Steering Wheel Front Render

Keyshot render of the front, red anodised base plate with all displays lit

Steering Wheel Rear Render

Keyshot render of the rear, electronic covers and quick release boss

Finally, even though the event was last July, I have now finished blogging about the design and manufacture of the steering wheel project. I will still be involved with Formula Student for another year so expect more posts in the future.

Now for the next project…

Steering Wheel – Electronic Design and Assembly

The task of designing the PCB, to be mounted to the steering wheel assembly, proved to be tough. With only some experience from GCSE electronics, this part of the project was accompanied with a steep learning curve.

Through recommendation on a number of Arduino forums, the software of choice was Eagle v6 from CadSoft. This is a powerful tool with an extensive library of electronic components. The user interface wasn’t the most user friendly, instead relying on keyboard shortcuts. Although it was easy to learn by following a selection of YouTube tutorials by Jeremy Blum.

The size of the board (51mm x 110mm) was dictated by the space available between the top of the steering wheel and the steering boss, leaving adequate clearance for covers. Placement of the display components upon the board were already decided. This left only the other electrical components and tracks to be placed and routed.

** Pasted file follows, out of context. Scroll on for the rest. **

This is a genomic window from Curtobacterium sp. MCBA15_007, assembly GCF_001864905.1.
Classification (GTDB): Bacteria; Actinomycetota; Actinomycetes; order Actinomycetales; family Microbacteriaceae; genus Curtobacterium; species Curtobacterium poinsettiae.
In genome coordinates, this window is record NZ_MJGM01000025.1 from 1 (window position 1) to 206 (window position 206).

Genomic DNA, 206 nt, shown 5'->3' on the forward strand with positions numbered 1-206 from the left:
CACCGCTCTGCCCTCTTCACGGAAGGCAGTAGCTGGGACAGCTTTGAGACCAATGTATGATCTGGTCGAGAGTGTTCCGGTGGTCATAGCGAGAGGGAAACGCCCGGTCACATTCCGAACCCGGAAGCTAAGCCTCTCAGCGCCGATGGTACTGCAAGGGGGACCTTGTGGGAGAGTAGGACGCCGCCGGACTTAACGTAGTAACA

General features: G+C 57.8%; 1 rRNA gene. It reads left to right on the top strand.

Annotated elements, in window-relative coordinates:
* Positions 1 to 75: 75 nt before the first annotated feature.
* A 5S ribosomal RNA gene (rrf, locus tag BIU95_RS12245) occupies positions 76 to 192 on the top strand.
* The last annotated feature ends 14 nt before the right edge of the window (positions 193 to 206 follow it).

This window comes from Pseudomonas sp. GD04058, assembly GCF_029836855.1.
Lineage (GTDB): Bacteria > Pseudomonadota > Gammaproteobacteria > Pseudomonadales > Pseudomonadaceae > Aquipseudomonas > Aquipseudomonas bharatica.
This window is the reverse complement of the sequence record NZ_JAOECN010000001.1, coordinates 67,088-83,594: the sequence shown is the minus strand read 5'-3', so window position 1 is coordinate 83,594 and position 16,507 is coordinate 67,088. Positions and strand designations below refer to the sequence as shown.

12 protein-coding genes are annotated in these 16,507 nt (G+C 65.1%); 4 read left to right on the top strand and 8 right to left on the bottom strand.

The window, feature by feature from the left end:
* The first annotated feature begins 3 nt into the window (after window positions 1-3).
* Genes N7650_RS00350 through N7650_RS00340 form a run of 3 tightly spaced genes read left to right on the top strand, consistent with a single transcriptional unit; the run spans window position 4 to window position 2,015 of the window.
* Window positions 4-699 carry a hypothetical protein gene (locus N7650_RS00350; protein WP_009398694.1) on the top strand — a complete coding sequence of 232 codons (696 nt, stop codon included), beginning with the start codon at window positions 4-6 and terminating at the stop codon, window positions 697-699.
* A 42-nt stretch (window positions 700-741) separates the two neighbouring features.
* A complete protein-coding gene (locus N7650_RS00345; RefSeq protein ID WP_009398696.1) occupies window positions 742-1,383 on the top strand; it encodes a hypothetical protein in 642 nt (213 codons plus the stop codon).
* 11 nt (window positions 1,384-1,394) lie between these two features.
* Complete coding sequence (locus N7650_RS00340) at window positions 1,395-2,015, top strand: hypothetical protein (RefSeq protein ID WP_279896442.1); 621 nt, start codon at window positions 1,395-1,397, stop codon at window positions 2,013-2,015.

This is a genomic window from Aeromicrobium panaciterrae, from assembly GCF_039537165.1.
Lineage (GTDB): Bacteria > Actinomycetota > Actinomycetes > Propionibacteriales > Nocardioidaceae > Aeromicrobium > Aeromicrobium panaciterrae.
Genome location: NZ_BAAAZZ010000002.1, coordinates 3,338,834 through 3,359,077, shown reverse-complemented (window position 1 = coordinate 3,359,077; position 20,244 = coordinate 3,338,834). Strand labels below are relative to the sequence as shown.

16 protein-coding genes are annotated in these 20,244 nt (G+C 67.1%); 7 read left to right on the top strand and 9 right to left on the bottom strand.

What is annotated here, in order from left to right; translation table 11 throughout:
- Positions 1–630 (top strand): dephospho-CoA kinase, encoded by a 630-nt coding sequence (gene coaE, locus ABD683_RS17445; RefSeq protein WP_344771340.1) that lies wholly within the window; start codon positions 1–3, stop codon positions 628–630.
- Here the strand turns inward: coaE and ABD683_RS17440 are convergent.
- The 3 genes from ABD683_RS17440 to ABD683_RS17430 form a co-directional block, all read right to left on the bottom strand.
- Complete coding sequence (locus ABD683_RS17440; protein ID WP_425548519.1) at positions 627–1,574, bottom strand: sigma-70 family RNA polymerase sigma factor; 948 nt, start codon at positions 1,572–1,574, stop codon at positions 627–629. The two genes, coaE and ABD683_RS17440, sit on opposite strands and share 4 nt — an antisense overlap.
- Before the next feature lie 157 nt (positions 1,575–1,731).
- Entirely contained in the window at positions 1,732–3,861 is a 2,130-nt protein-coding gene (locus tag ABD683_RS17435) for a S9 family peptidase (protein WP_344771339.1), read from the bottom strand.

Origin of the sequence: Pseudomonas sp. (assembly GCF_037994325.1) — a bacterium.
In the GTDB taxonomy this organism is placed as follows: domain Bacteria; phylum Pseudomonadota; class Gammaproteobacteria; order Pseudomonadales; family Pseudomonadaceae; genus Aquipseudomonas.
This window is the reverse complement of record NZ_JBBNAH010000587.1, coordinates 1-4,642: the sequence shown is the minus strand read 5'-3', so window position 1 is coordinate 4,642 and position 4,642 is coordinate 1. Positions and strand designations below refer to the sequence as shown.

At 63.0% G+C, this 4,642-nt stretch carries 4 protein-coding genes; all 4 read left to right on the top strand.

The board was fabricated by Spirit Circuits and their free 48-hour prototyping service “Go Naked”. They provided us with a two sided aluminium coated board with just the essentials, tracks and holes. Their customer service was exceptional in helping to meet our needs. We promptly received a professional high quality board that only required cutting to size prior to use.

Initially the assembly and soldering of the electronic dash went to plan, with the majority of the components fitting without a problem. A couple of overlooks included; attachment of the switch and warning LED, placement of the ribbon cable and selection of connectors.

When linked to the Arduino and powered for the first time, all of the display lit up and ran through the start-up test routine a few times. But before too long, it was noticeable that the display was not functioning entirely correctly. The central RPM range LED failed to blink and the LCD display would occasionally flicker with random characters. This suggested that either a faulty component had been used or the board was shorting. After inspecting the soldering and replacing components, it was found that a grounding fault was the cause. Although it’s exact location was unknown.

While it was disappointing that the display did not work correctly. It proved to be a great prototype and provided us with a number of improvements for the next revision. The main points being; bigger tracks, pads and clearances along with smaller components.

Next… Steering Wheel – Final Assembly